Cereal is a biannual, travel & style magazine based in the United Kingdom. Each issue focusses on a select number of destinations, alongside engaging interviews and stories on unique design, art, and fashion.

© Cereal Magazine
Newsletter
Instagram Twitter Facebook Pinterest

The Ethicurean

A VICTORIAN WALLED GARDEN

FOR A NUMBER OF YEARS THE BUILDINGS WERE ABANDONED UNTIL THE CURRENT OWNER RENOVATED THEM. THERE ARE STILL PEOPLE WHO LIVE IN THE VILLAGE, THE OLDER GENERATION, WHO CAN REMEMBER PLAYING IN THE WALLED GARDEN AS CHILDREN.

Set in the bucolic Mendip Hills behind the redbrick walls of an exquisite Victorian garden, The Ethicurean is a hidden treasure of the Somerset countryside. Focussed on ethical sourcing of ingredients from the local environment, this seasonal restaurant serves up a plethora of dishes and cocktails, from beetroot carpaccio with honeyed walnuts to a Bristolian take on an Old Fashioned. Started by friends Jack Adair Bevan, Paula Zarate and brothers Ian and Matthew Pennington, The Ethicurean seeks to embrace the French concept of Terrior, loosely translating to mean ‘a sense of place’. Everything, from the vegetable patches, bursting with marrows and fragrant herbs to the 19th century apothecary décor combine to create what Jack describes as a quirky, fairytale like environment.

On a blustery October morning, inundated with showers and brief forays of glimmering sunlight, we sat down with Jack over a coffee and found out more about how they discovered the walled garden, what sources inspired their cookbook, and what the future holds for The Ethicurean.

Cereal: Tell us a bit about your background.

JB: So initially we were all working at the farmers’ market across Bristol and Somerset. We were buying produce from the farmers at the market, cooking it ourselves and then selling it to members of the public. We picked up a number of really interesting contracts from that, including work with Hendricks gin and the Adventurist (Mongol Rally).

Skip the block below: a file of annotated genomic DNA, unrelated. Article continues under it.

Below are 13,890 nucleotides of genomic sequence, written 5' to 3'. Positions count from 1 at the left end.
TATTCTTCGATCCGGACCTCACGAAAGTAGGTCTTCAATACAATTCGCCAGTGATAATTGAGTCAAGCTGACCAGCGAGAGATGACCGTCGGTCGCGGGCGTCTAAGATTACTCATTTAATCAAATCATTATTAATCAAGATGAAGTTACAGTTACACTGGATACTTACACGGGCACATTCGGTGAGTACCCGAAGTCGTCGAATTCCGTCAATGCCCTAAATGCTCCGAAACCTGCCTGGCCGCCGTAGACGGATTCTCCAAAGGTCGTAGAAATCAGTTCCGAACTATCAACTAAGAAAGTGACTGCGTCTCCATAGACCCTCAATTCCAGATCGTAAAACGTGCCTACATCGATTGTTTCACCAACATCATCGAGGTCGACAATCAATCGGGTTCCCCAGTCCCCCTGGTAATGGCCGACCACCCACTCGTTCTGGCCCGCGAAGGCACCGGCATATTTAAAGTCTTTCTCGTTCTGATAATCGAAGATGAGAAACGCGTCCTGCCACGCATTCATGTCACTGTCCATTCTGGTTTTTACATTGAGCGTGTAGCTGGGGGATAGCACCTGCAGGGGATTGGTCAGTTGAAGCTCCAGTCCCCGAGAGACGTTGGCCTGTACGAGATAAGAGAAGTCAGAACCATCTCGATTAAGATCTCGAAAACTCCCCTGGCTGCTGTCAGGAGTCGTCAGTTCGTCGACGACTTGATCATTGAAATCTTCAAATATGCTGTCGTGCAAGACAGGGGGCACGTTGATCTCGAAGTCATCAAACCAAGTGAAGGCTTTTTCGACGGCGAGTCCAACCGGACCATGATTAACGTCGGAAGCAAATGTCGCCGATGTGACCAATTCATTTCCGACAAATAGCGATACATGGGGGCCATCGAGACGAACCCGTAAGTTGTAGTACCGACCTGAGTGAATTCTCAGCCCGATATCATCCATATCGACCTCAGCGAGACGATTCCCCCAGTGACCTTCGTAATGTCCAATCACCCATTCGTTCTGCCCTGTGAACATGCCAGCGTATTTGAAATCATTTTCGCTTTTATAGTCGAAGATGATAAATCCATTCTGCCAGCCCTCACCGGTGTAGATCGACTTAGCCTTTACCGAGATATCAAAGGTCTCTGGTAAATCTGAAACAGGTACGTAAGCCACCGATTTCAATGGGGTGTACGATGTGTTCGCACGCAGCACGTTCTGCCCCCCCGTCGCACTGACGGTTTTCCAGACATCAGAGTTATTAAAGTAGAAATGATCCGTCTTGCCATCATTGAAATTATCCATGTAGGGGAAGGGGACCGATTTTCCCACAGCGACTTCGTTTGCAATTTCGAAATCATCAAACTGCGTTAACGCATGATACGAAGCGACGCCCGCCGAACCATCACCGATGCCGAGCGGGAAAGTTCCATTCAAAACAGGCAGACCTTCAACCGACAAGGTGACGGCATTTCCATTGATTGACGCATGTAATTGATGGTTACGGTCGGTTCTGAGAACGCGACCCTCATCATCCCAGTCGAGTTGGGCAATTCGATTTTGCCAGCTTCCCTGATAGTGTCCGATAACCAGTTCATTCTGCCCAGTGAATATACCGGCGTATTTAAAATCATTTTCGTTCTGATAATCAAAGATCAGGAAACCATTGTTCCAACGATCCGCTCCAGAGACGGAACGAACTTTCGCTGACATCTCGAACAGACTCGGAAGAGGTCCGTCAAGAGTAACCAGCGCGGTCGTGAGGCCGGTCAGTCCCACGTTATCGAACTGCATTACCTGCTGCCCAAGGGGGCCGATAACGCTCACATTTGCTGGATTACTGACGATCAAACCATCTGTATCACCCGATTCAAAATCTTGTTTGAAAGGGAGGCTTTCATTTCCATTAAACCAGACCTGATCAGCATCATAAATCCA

Cereal: And were you guys all friends before that?

JB: Yes we were, and Matthew and Ian are brothers. Matt and I started the business up together at the markets and then Paûla and Ian joined later. The four of us formed The Ethicurean together.

Cereal: And so it was a coming together of like-minded individuals? What led you to working together?

JB: Totally, yes. Paûla is the boss and is very business minded as well as being creative, incredible at organisation, financing and running the books. She is the backbone of the business. Matthew is very scientific and ordered in his approach and is a wonderful inventor of recipes. He spends a lot of time researching and works a lot on the marketing side of things. He mans our social media platforms. Ian is a fantastic chef and works a lot on sourcing ingredients and developing recipes. I am very much about creating new ideas and concepts – and I also run the bar and FOH. So we all operate as a homogenous entity if you like – The Ethicurean brain is made up from a number of different perspectives and backgrounds. We have a mutual respect and trust for each person’s individual skills and that allows us to operate at as high a level as possible.